Saward and Saward, 58-59; where it is noted that the plan enabled Saward and his wife to trace the path, except for the innermost circuits.
 “Volunderhus Stone Labyrinth: ID# 1900,” World-Wide Labyrinth Locator – Locate a Labyrinth, accessed August 15, 2021, https://labyrinthlocator.com/locate-a-labyrinth?labyrinth_id=1900&action=locate.
 Jeff. Saward, Labyrinths & Mazes: A Complete Guide to Magical Paths of the World (New York: Lark Books, 2003), 147. The photo also appears in the World-Wide Labyrinth Locator (see previous note) which Saward manages.
 Richard Myers Shelton, “The ‘Mistakes’ in Historical Scandinavian Labyrinths,” Blogmymaze (blog), January 16, 2021, https://blogmymaze.wordpress.com/2021/01/17/the-mistakes-in-historical-scandinavian-labyrinths/.
 Erwin Reißmann, “How to Repair the Mistakes in Historical Scandinavian Labyrinths, Part 1,” Blogmymaze (blog), February 13, 2021, https://blogmymaze.wordpress.com/2021/02/14/how-to-repair-the-mistakes-in-historical-scandinavian-labyrinths-part-1/; “How to Repair the Mistakes in Historical Scandinavian Labyrinths, Part 2,” Blogmymaze (blog), March 13, 2021, https://blogmymaze.wordpress.com/2021/03/14/how-to-repair-the-mistakes-in-historical-scandinavian-labyrinths-part-2/; and “How to Repair the Mistakes in Historical Scandinavian Labyrinths, Part 3,” Blogmymaze (blog), May 9, 2021, https://blogmymaze.wordpress.com/2021/05/09/how-to-repair-the-mistakes-in-historical-scandinavian-labyrinths-part-3/.
 The definitions of and distinctions between “labyrinth” and “maze” are a convoluted and cannot be covered here. The observant reader may have noted that I have tipped my hand on by using the term “stone maze” to describe the structure at Dritvík.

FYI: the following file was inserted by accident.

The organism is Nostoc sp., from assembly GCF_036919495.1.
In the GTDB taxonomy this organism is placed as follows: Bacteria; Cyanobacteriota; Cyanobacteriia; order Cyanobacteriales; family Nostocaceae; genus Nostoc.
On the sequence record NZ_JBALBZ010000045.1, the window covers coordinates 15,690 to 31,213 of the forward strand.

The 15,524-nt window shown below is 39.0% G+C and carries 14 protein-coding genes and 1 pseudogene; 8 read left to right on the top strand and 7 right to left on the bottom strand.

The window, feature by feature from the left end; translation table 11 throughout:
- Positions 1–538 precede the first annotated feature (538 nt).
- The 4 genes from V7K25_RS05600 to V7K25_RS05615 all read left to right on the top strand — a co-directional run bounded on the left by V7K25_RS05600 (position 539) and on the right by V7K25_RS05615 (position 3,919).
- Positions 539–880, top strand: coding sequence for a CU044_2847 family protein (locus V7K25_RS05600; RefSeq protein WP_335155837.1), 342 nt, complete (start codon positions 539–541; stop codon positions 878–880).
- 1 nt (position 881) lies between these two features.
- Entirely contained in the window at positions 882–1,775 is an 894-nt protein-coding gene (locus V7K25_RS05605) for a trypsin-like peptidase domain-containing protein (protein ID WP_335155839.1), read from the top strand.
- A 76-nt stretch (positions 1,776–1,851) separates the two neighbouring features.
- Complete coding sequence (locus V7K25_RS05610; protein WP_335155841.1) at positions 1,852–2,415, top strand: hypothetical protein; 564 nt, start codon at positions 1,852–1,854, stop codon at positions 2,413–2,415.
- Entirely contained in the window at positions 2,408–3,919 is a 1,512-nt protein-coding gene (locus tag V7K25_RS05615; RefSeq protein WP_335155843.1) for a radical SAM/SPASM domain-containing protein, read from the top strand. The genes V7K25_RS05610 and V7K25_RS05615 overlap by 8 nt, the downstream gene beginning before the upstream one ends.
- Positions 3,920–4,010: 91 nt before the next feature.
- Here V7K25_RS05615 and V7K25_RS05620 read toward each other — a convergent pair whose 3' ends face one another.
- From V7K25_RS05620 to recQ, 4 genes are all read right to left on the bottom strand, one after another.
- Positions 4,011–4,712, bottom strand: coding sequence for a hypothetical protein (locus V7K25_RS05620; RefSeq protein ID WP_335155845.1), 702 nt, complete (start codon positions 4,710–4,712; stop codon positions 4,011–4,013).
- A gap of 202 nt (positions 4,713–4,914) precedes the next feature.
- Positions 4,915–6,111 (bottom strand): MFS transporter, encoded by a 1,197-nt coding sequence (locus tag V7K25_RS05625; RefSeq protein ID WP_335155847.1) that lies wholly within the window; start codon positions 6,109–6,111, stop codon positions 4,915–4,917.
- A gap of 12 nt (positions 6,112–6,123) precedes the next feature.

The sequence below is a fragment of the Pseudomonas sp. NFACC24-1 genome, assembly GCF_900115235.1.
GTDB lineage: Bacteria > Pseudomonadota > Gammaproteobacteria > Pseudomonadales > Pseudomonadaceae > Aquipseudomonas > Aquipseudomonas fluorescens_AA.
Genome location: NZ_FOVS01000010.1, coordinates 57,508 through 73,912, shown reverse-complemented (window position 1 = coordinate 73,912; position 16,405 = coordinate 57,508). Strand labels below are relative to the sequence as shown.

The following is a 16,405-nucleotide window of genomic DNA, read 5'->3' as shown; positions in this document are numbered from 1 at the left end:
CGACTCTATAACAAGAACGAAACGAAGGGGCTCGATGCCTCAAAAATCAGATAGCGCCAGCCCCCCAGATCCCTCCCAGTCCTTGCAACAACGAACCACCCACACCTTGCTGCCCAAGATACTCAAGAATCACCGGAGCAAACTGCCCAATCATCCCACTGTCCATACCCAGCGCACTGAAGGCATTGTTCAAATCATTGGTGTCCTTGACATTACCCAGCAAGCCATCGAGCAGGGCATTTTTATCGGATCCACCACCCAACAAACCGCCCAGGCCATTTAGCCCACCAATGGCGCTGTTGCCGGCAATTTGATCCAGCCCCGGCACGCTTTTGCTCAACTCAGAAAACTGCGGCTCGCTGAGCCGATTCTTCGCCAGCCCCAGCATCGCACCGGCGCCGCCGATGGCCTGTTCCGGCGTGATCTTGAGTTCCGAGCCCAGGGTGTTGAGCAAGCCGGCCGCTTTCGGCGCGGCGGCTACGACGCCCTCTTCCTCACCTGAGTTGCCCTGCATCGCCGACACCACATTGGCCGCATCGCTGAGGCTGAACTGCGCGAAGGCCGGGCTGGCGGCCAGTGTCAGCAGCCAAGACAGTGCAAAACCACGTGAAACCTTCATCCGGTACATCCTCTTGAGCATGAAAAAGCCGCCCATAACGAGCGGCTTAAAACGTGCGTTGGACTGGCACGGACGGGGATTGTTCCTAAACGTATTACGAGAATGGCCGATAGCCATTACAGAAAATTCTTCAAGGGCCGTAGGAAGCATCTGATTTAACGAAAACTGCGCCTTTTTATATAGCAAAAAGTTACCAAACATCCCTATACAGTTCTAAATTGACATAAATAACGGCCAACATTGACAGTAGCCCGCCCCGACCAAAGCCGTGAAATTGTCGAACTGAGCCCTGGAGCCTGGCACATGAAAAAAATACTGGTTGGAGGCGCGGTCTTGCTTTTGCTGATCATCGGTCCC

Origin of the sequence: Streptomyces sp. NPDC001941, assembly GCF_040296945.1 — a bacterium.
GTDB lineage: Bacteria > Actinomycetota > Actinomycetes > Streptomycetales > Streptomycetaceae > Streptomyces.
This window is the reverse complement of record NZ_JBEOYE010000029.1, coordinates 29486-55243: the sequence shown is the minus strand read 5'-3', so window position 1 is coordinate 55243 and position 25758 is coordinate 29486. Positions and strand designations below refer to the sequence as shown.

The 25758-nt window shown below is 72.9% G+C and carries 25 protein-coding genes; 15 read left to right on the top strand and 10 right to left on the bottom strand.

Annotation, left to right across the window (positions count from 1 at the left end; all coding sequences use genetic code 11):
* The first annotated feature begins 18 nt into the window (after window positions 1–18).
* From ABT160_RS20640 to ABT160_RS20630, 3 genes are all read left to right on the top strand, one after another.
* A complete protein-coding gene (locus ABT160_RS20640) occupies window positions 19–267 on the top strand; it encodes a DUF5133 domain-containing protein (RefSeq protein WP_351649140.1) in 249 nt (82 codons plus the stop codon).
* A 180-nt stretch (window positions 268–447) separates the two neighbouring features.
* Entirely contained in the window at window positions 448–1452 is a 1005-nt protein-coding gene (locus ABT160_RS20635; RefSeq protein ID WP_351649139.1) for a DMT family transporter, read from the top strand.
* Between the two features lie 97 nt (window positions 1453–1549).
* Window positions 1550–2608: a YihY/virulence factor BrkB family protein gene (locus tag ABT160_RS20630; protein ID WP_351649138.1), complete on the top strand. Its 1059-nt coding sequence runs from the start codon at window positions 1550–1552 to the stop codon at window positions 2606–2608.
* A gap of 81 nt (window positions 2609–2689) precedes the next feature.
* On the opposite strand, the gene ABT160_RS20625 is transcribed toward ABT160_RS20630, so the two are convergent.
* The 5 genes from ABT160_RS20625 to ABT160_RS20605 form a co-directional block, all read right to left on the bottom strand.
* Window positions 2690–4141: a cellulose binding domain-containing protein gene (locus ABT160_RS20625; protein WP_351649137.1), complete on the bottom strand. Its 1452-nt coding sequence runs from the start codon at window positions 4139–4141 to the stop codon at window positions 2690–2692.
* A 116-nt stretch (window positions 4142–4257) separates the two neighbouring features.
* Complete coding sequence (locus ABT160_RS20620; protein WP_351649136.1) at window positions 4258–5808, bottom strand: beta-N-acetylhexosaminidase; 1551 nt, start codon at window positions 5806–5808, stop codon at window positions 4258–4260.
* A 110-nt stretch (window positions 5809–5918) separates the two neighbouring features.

This, of course, assumes that the drawings of researchers like Jónsson are accurate—i.e., that the “mistakes” were present the originals (which no longer exist in cases like Dritvík), not just in the drawings of them. This assumption is supported somewhat below.
 Saward, Labyrinths & Mazes, 82; see all of Chapter 3 for this fascinating story. Footnote readers such as you get the extra datum that Scandinavian church labyrinths frequently feature “mistakes” and scenes from local folklore; ibid., 108ff.
 Saward, Labyrinths & Mazes, 108-110.
 See, conveniently and entertainingly, Egill Bjarnason, How Iceland Changed the World: The Big Story of a Small Island (Penguin, 2021), 23-24.
 Árni Hjartarson, Guðmundur J. Guðmundsson, and Lilja B. Pálsdóttir, “Sönghellir: the Singing Cave,” in Dreaming of a Glacier: Snæfellsjökull in a Geocritical Perspective, eds. Matthias Egeler and Stefanie Gropper (Munich: Utzverlag, 2020), 64-84.
 In the sailing period, mariners had the highest mortality rate of all professional groups; David J. Stewart, The Sea Their Graves : An Archaeology of Death and Remembrance in Maritime Culture, New Perspectives on Maritime History and Nautical Archaeology (Gainesville, FL: University Press of Florida, 2011).
 Christer Westerdahl, “The Stone Labyrinths of the North” (Caerdroia 43, 2014).
 Christer Westerdahl, “The Maritime Middle Ages—Past, Present, and Future. Some Ideas from a Scandinavian Horizon,” European Journal of Archaeology 17, no. 1 (2014): 120–38, https://doi.org/10.1179/1461957113Y.0000000046; and “The Stone Labyrinths of the North.”
 Jónsson, “Rannsoknir í Snæfellsnessýslu Sumarið 1899,” 22-23.
 It is worth noting that the bed boards of the 18th and 19th centuries held by the National Museum of Iceland also feature the “mistakes” of branched and isolated paths, as demonstrated by Shelton.
 Shelton, “The ‘Mistakes’ in Historical Scandinavian Labyrinths.”
 Erwin, “How to Make a Wunderkreis or a Baltic Wheel,” Blogmymaze (blog), June 17, 2017, https://blogmymaze.wordpress.com/2017/06/18/how-to-make-a-wunderkreis-or-a-baltic-wheel/.